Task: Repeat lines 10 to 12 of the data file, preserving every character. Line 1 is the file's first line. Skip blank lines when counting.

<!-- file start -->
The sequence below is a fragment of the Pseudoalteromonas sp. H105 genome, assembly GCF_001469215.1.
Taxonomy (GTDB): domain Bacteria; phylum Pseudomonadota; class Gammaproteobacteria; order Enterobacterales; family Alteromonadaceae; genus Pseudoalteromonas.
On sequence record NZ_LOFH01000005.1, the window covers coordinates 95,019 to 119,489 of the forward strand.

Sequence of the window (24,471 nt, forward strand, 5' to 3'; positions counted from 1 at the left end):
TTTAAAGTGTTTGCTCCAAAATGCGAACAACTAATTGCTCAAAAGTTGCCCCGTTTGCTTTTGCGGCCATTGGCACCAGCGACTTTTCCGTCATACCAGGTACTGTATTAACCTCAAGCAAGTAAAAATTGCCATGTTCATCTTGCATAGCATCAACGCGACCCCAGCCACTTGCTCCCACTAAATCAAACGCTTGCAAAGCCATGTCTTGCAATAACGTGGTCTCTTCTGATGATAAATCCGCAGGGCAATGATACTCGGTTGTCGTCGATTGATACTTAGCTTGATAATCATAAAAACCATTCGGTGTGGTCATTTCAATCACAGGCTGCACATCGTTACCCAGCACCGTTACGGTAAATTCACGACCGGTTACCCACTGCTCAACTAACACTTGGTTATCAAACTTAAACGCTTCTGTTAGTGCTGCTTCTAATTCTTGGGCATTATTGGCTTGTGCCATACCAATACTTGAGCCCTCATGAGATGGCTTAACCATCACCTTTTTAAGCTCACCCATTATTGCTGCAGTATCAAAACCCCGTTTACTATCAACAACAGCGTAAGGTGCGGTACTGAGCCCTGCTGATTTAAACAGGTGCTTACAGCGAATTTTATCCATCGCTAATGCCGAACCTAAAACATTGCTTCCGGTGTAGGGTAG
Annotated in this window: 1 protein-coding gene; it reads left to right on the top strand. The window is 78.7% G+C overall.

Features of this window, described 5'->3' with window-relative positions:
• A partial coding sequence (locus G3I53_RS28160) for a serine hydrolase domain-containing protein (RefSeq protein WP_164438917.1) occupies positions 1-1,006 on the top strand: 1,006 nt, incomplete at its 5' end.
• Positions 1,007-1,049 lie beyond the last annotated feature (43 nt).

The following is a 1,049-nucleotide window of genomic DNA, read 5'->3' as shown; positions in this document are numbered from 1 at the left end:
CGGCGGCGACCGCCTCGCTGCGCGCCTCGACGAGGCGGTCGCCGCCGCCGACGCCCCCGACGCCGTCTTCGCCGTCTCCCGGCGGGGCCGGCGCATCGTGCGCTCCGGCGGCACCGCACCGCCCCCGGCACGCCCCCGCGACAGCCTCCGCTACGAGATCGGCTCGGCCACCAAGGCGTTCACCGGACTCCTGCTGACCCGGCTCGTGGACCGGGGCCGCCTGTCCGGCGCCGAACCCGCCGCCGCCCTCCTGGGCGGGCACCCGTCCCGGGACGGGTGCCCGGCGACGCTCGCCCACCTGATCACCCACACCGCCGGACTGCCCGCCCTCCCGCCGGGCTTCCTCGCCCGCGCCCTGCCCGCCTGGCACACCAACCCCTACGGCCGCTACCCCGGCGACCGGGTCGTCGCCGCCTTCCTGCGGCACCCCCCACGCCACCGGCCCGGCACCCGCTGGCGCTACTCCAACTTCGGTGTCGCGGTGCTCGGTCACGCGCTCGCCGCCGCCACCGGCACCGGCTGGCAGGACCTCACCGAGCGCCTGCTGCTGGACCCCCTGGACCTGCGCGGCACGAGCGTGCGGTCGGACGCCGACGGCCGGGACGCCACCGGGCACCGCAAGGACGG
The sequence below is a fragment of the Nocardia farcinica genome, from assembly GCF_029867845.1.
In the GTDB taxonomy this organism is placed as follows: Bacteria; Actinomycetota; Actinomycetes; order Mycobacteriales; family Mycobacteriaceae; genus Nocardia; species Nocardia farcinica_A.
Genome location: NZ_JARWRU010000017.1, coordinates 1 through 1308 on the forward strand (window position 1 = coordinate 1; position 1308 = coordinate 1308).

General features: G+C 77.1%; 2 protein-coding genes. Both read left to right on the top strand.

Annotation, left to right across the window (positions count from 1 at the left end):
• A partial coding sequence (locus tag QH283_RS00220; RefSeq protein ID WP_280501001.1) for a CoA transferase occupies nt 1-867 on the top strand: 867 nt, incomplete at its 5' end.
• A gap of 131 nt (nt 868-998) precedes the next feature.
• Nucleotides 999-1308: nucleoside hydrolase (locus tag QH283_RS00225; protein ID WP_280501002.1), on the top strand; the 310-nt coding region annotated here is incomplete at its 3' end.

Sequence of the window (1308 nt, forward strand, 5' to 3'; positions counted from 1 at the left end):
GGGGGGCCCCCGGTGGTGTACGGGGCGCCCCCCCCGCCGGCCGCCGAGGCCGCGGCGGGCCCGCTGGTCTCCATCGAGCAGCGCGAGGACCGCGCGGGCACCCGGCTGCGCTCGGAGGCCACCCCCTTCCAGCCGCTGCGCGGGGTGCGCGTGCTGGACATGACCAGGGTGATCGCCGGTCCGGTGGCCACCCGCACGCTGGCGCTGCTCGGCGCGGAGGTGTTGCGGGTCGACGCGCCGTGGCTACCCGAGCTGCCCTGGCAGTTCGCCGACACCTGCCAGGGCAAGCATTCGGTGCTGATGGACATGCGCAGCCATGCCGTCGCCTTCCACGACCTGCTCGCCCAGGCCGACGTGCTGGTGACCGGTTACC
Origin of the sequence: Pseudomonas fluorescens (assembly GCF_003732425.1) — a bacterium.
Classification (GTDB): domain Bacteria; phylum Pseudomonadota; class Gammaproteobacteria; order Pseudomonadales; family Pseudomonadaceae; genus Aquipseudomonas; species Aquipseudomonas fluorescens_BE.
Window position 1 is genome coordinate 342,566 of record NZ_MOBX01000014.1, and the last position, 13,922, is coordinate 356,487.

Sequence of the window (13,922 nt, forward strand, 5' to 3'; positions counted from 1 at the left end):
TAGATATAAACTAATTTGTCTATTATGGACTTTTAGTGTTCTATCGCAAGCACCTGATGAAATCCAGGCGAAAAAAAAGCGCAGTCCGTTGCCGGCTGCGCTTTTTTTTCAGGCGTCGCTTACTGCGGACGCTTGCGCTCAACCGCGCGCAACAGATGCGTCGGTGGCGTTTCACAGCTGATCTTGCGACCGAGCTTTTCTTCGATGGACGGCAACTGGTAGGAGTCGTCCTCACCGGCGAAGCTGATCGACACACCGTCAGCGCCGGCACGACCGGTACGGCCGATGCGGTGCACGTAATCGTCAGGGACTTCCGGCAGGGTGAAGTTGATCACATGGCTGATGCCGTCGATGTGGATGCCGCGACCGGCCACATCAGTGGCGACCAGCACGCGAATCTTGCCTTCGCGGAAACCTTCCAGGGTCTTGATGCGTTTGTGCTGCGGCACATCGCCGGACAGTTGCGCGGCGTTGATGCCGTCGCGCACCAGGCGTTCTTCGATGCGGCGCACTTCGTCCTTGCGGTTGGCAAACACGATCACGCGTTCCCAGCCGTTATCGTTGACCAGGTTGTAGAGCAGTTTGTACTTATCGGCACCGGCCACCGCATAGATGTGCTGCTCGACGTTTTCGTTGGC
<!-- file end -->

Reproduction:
The following is a 1,049-nucleotide window of genomic DNA, read 5'->3' as shown; positions in this document are numbered from 1 at the left end:
CGGCGGCGACCGCCTCGCTGCGCGCCTCGACGAGGCGGTCGCCGCCGCCGACGCCCCCGACGCCGTCTTCGCCGTCTCCCGGCGGGGCCGGCGCATCGTGCGCTCCGGCGGCACCGCACCGCCCCCGGCACGCCCCCGCGACAGCCTCCGCTACGAGATCGGCTCGGCCACCAAGGCGTTCACCGGACTCCTGCTGACCCGGCTCGTGGACCGGGGCCGCCTGTCCGGCGCCGAACCCGCCGCCGCCCTCCTGGGCGGGCACCCGTCCCGGGACGGGTGCCCGGCGACGCTCGCCCACCTGATCACCCACACCGCCGGACTGCCCGCCCTCCCGCCGGGCTTCCTCGCCCGCGCCCTGCCCGCCTGGCACACCAACCCCTACGGCCGCTACCCCGGCGACCGGGTCGTCGCCGCCTTCCTGCGGCACCCCCCACGCCACCGGCCCGGCACCCGCTGGCGCTACTCCAACTTCGGTGTCGCGGTGCTCGGTCACGCGCTCGCCGCCGCCACCGGCACCGGCTGGCAGGACCTCACCGAGCGCCTGCTGCTGGACCCCCTGGACCTGCGCGGCACGAGCGTGCGGTCGGACGCCGACGGCCGGGACGCCACCGGGCACCGCAAGGACGG
The sequence below is a fragment of the Nocardia farcinica genome, from assembly GCF_029867845.1.